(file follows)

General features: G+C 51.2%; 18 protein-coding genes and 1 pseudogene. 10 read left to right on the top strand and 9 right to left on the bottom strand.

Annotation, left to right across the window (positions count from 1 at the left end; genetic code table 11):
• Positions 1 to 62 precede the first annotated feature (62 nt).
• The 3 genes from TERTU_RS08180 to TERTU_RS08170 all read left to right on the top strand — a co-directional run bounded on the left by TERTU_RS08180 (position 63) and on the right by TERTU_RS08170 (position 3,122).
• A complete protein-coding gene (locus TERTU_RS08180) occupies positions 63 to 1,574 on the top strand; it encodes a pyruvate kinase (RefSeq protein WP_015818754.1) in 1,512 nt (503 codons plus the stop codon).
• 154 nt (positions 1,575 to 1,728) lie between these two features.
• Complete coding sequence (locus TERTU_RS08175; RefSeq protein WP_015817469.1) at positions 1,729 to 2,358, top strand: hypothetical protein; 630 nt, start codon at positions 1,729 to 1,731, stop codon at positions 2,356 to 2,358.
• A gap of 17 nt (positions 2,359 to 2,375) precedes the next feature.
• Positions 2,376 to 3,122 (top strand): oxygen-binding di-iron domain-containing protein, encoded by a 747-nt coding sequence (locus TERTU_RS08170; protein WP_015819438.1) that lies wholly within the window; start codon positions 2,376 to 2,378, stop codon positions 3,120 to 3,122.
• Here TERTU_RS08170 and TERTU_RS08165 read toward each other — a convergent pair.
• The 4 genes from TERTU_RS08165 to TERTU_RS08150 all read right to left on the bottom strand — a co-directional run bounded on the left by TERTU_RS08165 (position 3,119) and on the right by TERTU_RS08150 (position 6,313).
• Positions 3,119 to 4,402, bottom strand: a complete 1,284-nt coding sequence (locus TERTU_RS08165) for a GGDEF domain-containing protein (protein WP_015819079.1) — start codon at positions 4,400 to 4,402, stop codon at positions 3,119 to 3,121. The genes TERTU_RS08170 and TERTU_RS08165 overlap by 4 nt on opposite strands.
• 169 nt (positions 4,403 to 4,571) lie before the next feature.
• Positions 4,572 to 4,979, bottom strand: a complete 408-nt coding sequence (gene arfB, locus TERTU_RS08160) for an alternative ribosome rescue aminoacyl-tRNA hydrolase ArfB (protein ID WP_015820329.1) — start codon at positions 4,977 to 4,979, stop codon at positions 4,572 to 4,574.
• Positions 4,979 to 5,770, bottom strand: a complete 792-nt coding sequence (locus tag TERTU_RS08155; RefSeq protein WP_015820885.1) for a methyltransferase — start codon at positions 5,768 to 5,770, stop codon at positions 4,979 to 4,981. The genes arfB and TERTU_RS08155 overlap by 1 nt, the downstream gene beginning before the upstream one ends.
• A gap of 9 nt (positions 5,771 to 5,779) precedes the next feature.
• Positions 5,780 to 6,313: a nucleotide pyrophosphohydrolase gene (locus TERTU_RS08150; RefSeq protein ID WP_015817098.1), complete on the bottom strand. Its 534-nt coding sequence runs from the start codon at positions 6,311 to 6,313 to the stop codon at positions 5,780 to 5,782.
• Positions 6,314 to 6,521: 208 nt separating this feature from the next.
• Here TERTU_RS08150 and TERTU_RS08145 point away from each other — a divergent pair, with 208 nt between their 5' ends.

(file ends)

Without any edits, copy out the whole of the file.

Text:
General features: G+C 51.2%; 18 protein-coding genes and 1 pseudogene. 10 read left to right on the top strand and 9 right to left on the bottom strand.

Annotation, left to right across the window (positions count from 1 at the left end; genetic code table 11):
• Positions 1 to 62 precede the first annotated feature (62 nt).
• The 3 genes from TERTU_RS08180 to TERTU_RS08170 all read left to right on the top strand — a co-directional run bounded on the left by TERTU_RS08180 (position 63) and on the right by TERTU_RS08170 (position 3,122).
• A complete protein-coding gene (locus TERTU_RS08180) occupies positions 63 to 1,574 on the top strand; it encodes a pyruvate kinase (RefSeq protein WP_015818754.1) in 1,512 nt (503 codons plus the stop codon).
• 154 nt (positions 1,575 to 1,728) lie between these two features.
• Complete coding sequence (locus TERTU_RS08175; RefSeq protein WP_015817469.1) at positions 1,729 to 2,358, top strand: hypothetical protein; 630 nt, start codon at positions 1,729 to 1,731, stop codon at positions 2,356 to 2,358.
• A gap of 17 nt (positions 2,359 to 2,375) precedes the next feature.
• Positions 2,376 to 3,122 (top strand): oxygen-binding di-iron domain-containing protein, encoded by a 747-nt coding sequence (locus TERTU_RS08170; protein WP_015819438.1) that lies wholly within the window; start codon positions 2,376 to 2,378, stop codon positions 3,120 to 3,122.
• Here TERTU_RS08170 and TERTU_RS08165 read toward each other — a convergent pair.
• The 4 genes from TERTU_RS08165 to TERTU_RS08150 all read right to left on the bottom strand — a co-directional run bounded on the left by TERTU_RS08165 (position 3,119) and on the right by TERTU_RS08150 (position 6,313).
• Positions 3,119 to 4,402, bottom strand: a complete 1,284-nt coding sequence (locus TERTU_RS08165) for a GGDEF domain-containing protein (protein WP_015819079.1) — start codon at positions 4,400 to 4,402, stop codon at positions 3,119 to 3,121. The genes TERTU_RS08170 and TERTU_RS08165 overlap by 4 nt on opposite strands.
• 169 nt (positions 4,403 to 4,571) lie before the next feature.
• Positions 4,572 to 4,979, bottom strand: a complete 408-nt coding sequence (gene arfB, locus TERTU_RS08160) for an alternative ribosome rescue aminoacyl-tRNA hydrolase ArfB (protein ID WP_015820329.1) — start codon at positions 4,977 to 4,979, stop codon at positions 4,572 to 4,574.
• Positions 4,979 to 5,770, bottom strand: a complete 792-nt coding sequence (locus tag TERTU_RS08155; RefSeq protein WP_015820885.1) for a methyltransferase — start codon at positions 5,768 to 5,770, stop codon at positions 4,979 to 4,981. The genes arfB and TERTU_RS08155 overlap by 1 nt, the downstream gene beginning before the upstream one ends.
• A gap of 9 nt (positions 5,771 to 5,779) precedes the next feature.
• Positions 5,780 to 6,313: a nucleotide pyrophosphohydrolase gene (locus TERTU_RS08150; RefSeq protein ID WP_015817098.1), complete on the bottom strand. Its 534-nt coding sequence runs from the start codon at positions 6,311 to 6,313 to the stop codon at positions 5,780 to 5,782.
• Positions 6,314 to 6,521: 208 nt separating this feature from the next.
• Here TERTU_RS08150 and TERTU_RS08145 point away from each other — a divergent pair, with 208 nt between their 5' ends.